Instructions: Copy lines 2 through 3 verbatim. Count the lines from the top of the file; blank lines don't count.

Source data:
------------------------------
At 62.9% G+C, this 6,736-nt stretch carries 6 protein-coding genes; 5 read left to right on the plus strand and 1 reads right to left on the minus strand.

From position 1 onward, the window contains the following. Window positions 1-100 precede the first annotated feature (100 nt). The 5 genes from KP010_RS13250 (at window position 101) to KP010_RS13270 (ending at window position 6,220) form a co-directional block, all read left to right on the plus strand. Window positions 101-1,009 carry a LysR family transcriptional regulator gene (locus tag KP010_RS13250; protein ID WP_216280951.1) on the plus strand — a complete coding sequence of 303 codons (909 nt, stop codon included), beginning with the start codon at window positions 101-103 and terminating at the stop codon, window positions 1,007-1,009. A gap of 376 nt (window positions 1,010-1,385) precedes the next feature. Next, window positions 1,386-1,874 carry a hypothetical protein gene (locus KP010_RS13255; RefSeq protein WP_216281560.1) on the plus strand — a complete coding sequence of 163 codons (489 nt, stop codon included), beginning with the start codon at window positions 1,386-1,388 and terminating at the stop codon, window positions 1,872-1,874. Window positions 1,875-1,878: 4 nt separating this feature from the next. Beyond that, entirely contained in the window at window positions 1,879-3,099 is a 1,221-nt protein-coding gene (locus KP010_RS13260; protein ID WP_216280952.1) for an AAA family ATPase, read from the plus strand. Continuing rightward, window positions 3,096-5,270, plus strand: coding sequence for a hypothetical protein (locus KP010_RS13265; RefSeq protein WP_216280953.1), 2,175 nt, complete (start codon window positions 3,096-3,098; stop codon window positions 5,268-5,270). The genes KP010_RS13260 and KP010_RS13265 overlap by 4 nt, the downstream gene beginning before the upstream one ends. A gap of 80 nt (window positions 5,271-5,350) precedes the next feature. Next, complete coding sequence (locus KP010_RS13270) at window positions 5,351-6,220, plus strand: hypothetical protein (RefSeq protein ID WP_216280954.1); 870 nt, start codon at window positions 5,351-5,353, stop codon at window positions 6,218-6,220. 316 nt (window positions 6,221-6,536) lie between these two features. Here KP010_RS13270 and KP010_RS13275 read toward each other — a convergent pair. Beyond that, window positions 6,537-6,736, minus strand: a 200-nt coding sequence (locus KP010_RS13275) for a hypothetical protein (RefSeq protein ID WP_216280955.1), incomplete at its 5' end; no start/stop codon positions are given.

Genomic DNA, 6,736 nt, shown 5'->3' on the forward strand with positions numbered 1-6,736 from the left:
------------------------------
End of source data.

From position 1 onward, the window contains the following. Window positions 1-100 precede the first annotated feature (100 nt). The 5 genes from KP010_RS13250 (at window position 101) to KP010_RS13270 (ending at window position 6,220) form a co-directional block, all read left to right on the plus strand. Window positions 101-1,009 carry a LysR family transcriptional regulator gene (locus tag KP010_RS13250; protein ID WP_216280951.1) on the plus strand — a complete coding sequence of 303 codons (909 nt, stop codon included), beginning with the start codon at window positions 101-103 and terminating at the stop codon, window positions 1,007-1,009. A gap of 376 nt (window positions 1,010-1,385) precedes the next feature. Next, window positions 1,386-1,874 carry a hypothetical protein gene (locus KP010_RS13255; RefSeq protein WP_216281560.1) on the plus strand — a complete coding sequence of 163 codons (489 nt, stop codon included), beginning with the start codon at window positions 1,386-1,388 and terminating at the stop codon, window positions 1,872-1,874. Window positions 1,875-1,878: 4 nt separating this feature from the next. Beyond that, entirely contained in the window at window positions 1,879-3,099 is a 1,221-nt protein-coding gene (locus KP010_RS13260; protein ID WP_216280952.1) for an AAA family ATPase, read from the plus strand. Continuing rightward, window positions 3,096-5,270, plus strand: coding sequence for a hypothetical protein (locus KP010_RS13265; RefSeq protein WP_216280953.1), 2,175 nt, complete (start codon window positions 3,096-3,098; stop codon window positions 5,268-5,270). The genes KP010_RS13260 and KP010_RS13265 overlap by 4 nt, the downstream gene beginning before the upstream one ends. A gap of 80 nt (window positions 5,271-5,350) precedes the next feature. Next, complete coding sequence (locus KP010_RS13270) at window positions 5,351-6,220, plus strand: hypothetical protein (RefSeq protein ID WP_216280954.1); 870 nt, start codon at window positions 5,351-5,353, stop codon at window positions 6,218-6,220. 316 nt (window positions 6,221-6,536) lie between these two features. Here KP010_RS13270 and KP010_RS13275 read toward each other — a convergent pair. Beyond that, window positions 6,537-6,736, minus strand: a 200-nt coding sequence (locus KP010_RS13275) for a hypothetical protein (RefSeq protein ID WP_216280955.1), incomplete at its 5' end; no start/stop codon positions are given.

Genomic DNA, 6,736 nt, shown 5'->3' on the forward strand with positions numbered 1-6,736 from the left: